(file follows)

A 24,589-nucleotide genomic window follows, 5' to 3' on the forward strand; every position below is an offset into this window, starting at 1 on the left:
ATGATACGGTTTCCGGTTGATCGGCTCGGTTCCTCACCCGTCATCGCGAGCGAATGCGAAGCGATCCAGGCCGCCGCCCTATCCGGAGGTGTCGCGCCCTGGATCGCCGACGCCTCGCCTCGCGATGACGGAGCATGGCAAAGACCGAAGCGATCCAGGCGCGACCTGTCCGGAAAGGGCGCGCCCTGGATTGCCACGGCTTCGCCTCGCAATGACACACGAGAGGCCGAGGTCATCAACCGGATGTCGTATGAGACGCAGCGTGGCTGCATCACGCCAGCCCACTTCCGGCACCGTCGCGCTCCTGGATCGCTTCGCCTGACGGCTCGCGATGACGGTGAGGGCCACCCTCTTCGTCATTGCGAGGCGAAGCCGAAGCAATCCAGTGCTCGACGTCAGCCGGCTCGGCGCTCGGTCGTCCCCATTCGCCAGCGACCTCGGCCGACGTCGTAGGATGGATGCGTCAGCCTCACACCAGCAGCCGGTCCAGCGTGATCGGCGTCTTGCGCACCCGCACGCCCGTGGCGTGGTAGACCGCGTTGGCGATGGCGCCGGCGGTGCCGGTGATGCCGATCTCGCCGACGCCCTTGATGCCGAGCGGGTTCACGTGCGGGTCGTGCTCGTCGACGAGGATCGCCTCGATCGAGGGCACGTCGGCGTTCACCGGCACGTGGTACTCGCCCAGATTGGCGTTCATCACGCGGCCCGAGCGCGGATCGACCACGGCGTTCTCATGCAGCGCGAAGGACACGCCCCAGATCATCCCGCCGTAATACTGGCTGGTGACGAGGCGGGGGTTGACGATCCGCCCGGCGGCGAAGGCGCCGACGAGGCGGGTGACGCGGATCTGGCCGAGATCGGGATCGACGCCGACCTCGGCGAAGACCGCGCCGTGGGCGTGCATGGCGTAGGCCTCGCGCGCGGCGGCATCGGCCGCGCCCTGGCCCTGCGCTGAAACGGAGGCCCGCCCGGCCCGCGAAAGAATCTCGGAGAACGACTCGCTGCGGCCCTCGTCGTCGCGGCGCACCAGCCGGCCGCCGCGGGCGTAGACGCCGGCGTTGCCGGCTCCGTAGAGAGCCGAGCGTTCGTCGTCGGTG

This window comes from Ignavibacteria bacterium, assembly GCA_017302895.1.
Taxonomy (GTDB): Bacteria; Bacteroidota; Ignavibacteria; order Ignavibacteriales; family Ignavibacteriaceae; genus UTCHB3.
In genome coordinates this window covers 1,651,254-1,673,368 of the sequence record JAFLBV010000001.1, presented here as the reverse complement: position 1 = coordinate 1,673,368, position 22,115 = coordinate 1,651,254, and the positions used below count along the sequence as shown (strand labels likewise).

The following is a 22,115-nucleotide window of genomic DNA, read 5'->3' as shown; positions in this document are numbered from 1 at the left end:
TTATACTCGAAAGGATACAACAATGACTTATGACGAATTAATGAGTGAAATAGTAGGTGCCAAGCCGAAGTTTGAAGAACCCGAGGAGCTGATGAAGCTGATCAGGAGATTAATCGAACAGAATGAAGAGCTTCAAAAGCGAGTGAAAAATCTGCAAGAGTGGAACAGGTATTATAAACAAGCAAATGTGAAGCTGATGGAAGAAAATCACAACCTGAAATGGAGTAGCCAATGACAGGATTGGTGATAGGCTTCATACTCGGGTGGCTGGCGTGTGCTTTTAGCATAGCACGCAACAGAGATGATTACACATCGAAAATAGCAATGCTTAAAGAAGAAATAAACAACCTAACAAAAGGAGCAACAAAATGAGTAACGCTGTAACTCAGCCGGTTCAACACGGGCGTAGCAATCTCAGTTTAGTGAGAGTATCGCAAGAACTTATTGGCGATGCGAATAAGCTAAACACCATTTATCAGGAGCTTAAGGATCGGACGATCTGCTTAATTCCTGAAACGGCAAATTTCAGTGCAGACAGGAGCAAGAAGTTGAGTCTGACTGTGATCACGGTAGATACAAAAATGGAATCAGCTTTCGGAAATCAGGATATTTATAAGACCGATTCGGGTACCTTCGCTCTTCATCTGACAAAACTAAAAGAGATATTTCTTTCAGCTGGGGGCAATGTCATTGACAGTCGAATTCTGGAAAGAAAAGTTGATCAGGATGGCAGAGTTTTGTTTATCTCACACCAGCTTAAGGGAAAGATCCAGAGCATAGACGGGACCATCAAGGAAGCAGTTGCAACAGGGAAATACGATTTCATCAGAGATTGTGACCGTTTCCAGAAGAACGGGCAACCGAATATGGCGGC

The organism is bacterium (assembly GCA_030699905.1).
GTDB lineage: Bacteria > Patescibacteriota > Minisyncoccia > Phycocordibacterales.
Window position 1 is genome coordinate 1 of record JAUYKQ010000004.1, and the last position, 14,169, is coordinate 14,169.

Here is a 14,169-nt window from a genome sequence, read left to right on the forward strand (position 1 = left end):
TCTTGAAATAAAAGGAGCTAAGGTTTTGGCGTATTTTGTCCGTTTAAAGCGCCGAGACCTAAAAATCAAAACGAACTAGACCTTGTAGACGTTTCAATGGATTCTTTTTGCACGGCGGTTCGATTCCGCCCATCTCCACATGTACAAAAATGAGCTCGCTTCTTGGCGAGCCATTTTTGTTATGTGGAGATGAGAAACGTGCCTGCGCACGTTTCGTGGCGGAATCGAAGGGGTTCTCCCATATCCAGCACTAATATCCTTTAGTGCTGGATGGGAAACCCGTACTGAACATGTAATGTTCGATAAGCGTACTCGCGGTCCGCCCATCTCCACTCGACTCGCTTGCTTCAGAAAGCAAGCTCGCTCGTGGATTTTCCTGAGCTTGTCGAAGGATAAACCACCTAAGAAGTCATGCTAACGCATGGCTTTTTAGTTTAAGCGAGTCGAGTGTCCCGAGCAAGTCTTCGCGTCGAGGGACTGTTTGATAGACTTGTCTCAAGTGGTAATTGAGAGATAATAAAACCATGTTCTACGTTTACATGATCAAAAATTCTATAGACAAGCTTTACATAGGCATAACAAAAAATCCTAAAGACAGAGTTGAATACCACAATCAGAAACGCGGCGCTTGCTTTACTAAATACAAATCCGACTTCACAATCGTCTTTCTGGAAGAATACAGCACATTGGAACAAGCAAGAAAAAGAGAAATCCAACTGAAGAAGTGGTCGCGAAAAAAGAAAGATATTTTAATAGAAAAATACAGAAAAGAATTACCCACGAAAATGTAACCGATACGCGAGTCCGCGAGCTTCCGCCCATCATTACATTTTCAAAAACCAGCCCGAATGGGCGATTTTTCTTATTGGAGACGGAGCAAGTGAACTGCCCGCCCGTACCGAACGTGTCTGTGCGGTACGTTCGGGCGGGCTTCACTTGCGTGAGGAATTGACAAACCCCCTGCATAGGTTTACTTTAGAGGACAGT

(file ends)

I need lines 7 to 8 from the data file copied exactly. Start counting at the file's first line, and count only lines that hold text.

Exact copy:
TTATACTCGAAAGGATACAACAATGACTTATGACGAATTAATGAGTGAAATAGTAGGTGCCAAGCCGAAGTTTGAAGAACCCGAGGAGCTGATGAAGCTGATCAGGAGATTAATCGAACAGAATGAAGAGCTTCAAAAGCGAGTGAAAAATCTGCAAGAGTGGAACAGGTATTATAAACAAGCAAATGTGAAGCTGATGGAAGAAAATCACAACCTGAAATGGAGTAGCCAATGACAGGATTGGTGATAGGCTTCATACTCGGGTGGCTGGCGTGTGCTTTTAGCATAGCACGCAACAGAGATGATTACACATCGAAAATAGCAATGCTTAAAGAAGAAATAAACAACCTAACAAAAGGAGCAACAAAATGAGTAACGCTGTAACTCAGCCGGTTCAACACGGGCGTAGCAATCTCAGTTTAGTGAGAGTATCGCAAGAACTTATTGGCGATGCGAATAAGCTAAACACCATTTATCAGGAGCTTAAGGATCGGACGATCTGCTTAATTCCTGAAACGGCAAATTTCAGTGCAGACAGGAGCAAGAAGTTGAGTCTGACTGTGATCACGGTAGATACAAAAATGGAATCAGCTTTCGGAAATCAGGATATTTATAAGACCGATTCGGGTACCTTCGCTCTTCATCTGACAAAACTAAAAGAGATATTTCTTTCAGCTGGGGGCAATGTCATTGACAGTCGAATTCTGGAAAGAAAAGTTGATCAGGATGGCAGAGTTTTGTTTATCTCACACCAGCTTAAGGGAAAGATCCAGAGCATAGACGGGACCATCAAGGAAGCAGTTGCAACAGGGAAATACGATTTCATCAGAGATTGTGACCGTTTCCAGAAGAACGGGCAACCGAATATGGCGGC

The organism is bacterium (assembly GCA_030699905.1).